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European Parties and the European Integration Process, 1945–1992

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Edited By Lucia Bonfreschi, Giovanni Orsina and Antonio Varsori

The present volume brings together three different traditions of historical study: national politics, European integration, and political parties. Since the 1980s, there has been an enlargement of the scope of political history. This attempt to transcend national boundaries can intersect with the new strands of European integration history, paying much more attention to transnational perspectives and forces. The chapters comprised in this book attempt to forge a dialogue between these new methodologies and the study of political parties in manifold ways. Firstly, in the study of party foreign and European politics – how parties have perceived themselves as belonging not only to the national political game, but also to a wider transnational, and European one. Secondly, party history can transcend national boundaries through the study of international and European party cooperation. Thirdly, it can offer worthwhile avenues of study on how political families deal with European integration not along ideological cleavages but along national ones. This volume fills a crucial gap of European historiography by comparing parties’ discourses/platforms/policies on European integration and by developing national, comparative and transnational approaches.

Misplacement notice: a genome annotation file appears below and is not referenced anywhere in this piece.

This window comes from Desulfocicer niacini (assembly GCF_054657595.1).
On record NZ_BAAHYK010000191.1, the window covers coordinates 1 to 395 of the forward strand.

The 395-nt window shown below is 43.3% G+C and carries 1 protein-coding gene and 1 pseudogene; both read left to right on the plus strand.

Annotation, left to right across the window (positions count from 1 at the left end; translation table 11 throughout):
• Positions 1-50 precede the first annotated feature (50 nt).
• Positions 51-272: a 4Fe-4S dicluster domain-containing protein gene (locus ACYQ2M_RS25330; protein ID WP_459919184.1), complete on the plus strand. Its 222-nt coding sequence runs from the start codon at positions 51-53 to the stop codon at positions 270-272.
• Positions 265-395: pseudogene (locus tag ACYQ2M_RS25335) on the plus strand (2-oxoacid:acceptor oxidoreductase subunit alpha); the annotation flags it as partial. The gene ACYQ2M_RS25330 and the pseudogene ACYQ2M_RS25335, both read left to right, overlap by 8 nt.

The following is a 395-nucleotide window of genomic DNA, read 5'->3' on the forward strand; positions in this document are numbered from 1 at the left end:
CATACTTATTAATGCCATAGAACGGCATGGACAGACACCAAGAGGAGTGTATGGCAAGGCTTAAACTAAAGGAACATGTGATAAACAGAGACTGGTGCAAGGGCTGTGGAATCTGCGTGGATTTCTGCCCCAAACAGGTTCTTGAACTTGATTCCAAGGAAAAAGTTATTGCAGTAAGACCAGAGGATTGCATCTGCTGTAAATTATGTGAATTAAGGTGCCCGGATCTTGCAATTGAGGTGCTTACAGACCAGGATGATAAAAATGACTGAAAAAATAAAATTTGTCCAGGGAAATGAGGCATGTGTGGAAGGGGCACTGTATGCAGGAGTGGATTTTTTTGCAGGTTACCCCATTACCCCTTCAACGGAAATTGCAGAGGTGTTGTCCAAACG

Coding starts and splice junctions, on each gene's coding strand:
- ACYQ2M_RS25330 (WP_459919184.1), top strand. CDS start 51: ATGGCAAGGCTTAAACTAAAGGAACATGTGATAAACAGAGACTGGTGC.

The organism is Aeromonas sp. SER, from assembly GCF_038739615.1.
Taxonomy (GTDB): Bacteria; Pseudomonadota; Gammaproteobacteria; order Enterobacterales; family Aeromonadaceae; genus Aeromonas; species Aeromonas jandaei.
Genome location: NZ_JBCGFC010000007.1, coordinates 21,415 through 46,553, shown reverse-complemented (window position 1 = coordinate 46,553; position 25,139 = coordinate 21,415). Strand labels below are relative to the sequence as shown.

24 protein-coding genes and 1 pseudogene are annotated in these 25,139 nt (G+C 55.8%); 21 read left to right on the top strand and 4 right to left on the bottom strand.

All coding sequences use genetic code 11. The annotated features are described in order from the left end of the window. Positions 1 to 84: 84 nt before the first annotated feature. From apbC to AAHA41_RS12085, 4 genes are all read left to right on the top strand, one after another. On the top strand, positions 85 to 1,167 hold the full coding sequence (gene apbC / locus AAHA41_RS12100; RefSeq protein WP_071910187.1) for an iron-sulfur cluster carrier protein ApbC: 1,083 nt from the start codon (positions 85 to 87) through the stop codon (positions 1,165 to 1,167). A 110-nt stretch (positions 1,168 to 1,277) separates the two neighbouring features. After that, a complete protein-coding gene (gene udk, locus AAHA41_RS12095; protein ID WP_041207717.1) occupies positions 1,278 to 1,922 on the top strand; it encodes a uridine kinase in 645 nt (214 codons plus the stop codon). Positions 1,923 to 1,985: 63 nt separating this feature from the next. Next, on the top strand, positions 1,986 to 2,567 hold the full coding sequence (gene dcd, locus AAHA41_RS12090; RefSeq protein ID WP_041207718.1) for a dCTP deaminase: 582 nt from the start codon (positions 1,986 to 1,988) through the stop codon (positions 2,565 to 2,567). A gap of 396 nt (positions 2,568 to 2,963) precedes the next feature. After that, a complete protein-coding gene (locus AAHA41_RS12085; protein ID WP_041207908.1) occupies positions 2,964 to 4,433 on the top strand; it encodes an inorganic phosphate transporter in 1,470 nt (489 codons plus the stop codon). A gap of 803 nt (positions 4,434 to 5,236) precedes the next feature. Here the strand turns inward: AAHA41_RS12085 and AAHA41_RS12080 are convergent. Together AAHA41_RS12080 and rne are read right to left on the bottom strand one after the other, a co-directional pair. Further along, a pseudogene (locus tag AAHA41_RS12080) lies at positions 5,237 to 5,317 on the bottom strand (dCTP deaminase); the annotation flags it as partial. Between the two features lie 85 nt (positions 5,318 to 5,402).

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Political History of a Cultural Heritage. The Ex-“Azionisti” and the Idea of Europe in Italian Political Parties

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Political History of a Cultural Heritage

The Ex-“Azionisti” and the Idea of Europe in Italian Political Parties

Roberto COLOZZA

Leverhulme Trust visiting fellow, Kingston University, London

Introduction

The history of the Partito d’Azione (Action Party) is actually limited to just a few years (1942-1947). But its impact regarding Italian politico-cultural events went well beyond its chronological boundaries, spanning a number of the decades that followed. Thanks to their strong intellectual background and their links with major periodicals, publishing houses and universities of the time, the ex-Azionisti frequently became opinion makers, spreading their influence into both institutional political life and civil society. This specific phenomenon has been labeled as “azionismo culturale” (cultural Azionismo) in order to underline the mainly intellectual dimension of a formerly political experience.1 The present contribution deals with some specific aspects of the history of the Azionismo, by following the personal trajectories of some of the major ex-Azionisti relative to their engagement with creating a European Federation. In particular, this article focuses on the interaction between the ex-Azionisti and the political parties that they were members of or collaborators with after the Action Party’s dissolution. The traditional approach to studies on the post-Azionismo – analysing the cultural influence of an unachieved militant experience – is reversed here in order to get to the institutional and political implications of an intellectual and cultural attitude whose Europeanism was a very benchmark. ← 175 | 176 →

In fact, European Federalism was one...

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